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Alfonso Soriano Retires

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The long-time Cub is hanging up his cleats.

Otto Greule Jr

Former Cubs outfielder Alfonso Soriano has retired. Soriano said that he "lost the love and passion to play the game" and that he wanted to spend more time with his family. Soriano had not played since being released by the Yankees in July.

Soriano started his career in Japan and played nine games for the Hiroshima Toyo Carp before exploiting a loophole (since closed) of "retiring" from baseball to get out of his contract in Japan. The Yankees quickly signed him as a free agent.

After getting cups of coffee with the Yankees in 1999 and 2000, Soriano established himself as the starting second baseman for the Yankees in 2001, where he stayed for three more years. He was traded to Texas in the Alex Rodriguez deal, where he spent two seasons, With free agency approaching, the Rangers traded Soriano to Washington, who moved him to left field. After famously originally refusing to play left, Soriano eventually agreed to the move and was named to his fifth straight All-Star Game with the Nationals.

This, of course, is where the Cubs come in. Then-Cubs GM Jim Hendry made a huge splash after the 2006 season, signing Soriano to an eight-year, $136 million deal. The new-look Cubs made the postseason in 2007 and 2008, and Soriano was an all-star in both seasons, making it seven straight appearances. But that was the last of the all-star seasons for Soriano, who missed a chunk of the 2009 season with injuries and was never quite the same again.

The Wrigley faithful had a love/hate relationship with Soriano. While he continued to hit home runs and had a flair for getting dramatic, game-winning hits, he also was pilloried for his fielding and especially for the "hop" he took when making a catch. Soriano would also occasionally completely misplay an easy fly ball into a double or more.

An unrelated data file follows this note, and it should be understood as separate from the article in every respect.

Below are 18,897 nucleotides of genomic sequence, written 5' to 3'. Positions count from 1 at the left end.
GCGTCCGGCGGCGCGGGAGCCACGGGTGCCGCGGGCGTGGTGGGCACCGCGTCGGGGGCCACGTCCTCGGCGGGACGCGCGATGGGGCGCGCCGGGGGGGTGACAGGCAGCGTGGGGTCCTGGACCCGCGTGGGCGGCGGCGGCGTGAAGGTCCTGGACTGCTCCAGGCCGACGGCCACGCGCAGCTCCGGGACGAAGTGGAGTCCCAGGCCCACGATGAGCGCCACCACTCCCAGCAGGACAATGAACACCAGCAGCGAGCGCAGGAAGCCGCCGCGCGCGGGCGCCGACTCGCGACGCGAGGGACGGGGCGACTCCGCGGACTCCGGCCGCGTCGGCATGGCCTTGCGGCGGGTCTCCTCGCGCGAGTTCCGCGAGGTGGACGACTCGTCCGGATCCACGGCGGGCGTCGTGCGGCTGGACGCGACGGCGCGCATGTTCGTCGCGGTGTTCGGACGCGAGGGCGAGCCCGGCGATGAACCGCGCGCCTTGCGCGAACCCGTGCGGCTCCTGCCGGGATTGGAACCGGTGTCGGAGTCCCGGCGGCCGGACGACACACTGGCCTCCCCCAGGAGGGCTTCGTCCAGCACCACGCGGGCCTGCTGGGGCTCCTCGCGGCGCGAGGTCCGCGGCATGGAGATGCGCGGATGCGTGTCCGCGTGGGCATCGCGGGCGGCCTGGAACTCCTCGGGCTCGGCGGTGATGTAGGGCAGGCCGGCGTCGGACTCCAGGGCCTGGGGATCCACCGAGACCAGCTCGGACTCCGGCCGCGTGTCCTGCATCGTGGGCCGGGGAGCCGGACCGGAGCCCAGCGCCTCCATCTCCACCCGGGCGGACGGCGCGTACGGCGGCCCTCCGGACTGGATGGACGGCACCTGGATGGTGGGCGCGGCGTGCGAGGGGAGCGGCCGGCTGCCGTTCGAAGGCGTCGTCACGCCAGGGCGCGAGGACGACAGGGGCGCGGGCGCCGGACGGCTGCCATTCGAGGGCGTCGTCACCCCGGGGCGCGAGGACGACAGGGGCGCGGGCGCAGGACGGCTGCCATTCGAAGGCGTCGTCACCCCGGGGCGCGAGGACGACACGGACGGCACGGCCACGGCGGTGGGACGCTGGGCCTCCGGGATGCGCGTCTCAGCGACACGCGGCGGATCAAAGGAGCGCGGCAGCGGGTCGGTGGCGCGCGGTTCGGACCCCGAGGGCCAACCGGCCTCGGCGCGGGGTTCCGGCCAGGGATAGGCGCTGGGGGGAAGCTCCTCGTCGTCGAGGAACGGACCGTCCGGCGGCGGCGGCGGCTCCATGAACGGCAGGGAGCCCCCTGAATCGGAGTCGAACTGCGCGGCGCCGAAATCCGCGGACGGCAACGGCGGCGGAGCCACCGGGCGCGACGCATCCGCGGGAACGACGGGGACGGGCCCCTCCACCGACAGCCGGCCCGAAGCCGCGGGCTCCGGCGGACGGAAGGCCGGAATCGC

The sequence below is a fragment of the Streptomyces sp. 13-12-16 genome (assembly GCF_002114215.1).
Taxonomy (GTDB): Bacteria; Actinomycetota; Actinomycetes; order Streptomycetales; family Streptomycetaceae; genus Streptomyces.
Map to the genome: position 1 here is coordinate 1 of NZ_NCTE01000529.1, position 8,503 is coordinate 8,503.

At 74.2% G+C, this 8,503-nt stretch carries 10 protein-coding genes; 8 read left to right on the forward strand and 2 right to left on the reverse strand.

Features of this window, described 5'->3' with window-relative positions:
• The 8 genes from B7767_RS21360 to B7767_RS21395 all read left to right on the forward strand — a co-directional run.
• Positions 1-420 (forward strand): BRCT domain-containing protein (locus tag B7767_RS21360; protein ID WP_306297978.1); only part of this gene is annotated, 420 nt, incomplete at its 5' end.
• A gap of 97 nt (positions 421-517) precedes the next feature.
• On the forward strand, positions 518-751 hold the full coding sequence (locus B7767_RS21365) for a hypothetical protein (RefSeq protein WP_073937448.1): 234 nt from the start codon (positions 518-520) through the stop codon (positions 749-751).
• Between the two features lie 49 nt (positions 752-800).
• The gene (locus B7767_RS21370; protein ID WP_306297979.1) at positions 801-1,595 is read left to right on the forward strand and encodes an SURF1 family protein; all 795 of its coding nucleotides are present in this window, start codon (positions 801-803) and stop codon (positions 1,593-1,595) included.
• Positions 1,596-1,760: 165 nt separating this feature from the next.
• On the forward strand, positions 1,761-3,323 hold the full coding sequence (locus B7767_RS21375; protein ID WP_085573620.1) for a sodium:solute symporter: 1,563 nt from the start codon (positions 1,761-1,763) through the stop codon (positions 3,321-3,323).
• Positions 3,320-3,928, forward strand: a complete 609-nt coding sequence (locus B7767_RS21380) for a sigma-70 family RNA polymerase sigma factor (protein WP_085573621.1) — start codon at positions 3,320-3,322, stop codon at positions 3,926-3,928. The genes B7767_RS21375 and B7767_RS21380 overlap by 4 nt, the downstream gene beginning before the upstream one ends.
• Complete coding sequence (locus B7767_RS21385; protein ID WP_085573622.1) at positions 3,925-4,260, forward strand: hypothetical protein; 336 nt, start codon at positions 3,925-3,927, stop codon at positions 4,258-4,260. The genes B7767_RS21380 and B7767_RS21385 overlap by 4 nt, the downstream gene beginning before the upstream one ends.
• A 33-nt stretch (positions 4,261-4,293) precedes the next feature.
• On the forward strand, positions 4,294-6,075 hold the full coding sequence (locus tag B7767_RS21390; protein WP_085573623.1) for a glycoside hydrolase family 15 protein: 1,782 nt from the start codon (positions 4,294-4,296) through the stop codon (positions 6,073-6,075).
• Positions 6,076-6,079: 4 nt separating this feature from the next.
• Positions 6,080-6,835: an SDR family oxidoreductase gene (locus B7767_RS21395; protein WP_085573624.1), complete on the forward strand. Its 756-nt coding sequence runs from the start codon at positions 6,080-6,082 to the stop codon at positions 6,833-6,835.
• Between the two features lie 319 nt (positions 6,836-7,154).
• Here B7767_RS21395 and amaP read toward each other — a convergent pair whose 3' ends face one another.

When the Lou Piniella era in Chicago ran down and the Cubs devolved into mediocrity, Soriano stayed positive. He became an elder statesman and a team leader in the clubhouse. He took young players like Starlin Castro under his wing. And of course, he had that infectious smile. While there was a lot that one could criticize about Soriano's game at the end of this time in Chicago, it was hard to say anything bad about Fonzie as a person. He was classy until the end. Eventually, he accepted a trade back to the Yankees in 2013 where he finished out his career.

The eight-year deal that Soriano signed before the 2007 season expired at the end of this season. Instead of seeking a new deal (which probably would have had to be a minor league deal), Soriano retired.

Soriano finished his career with a .270 batting average and 412 home runs along with 289 steals. He's 50th on the all-time home run list. He hit 181 of those home runs with the Cubs.

So thanks for the memories, Fonzie, and I hope you have a happy retirement.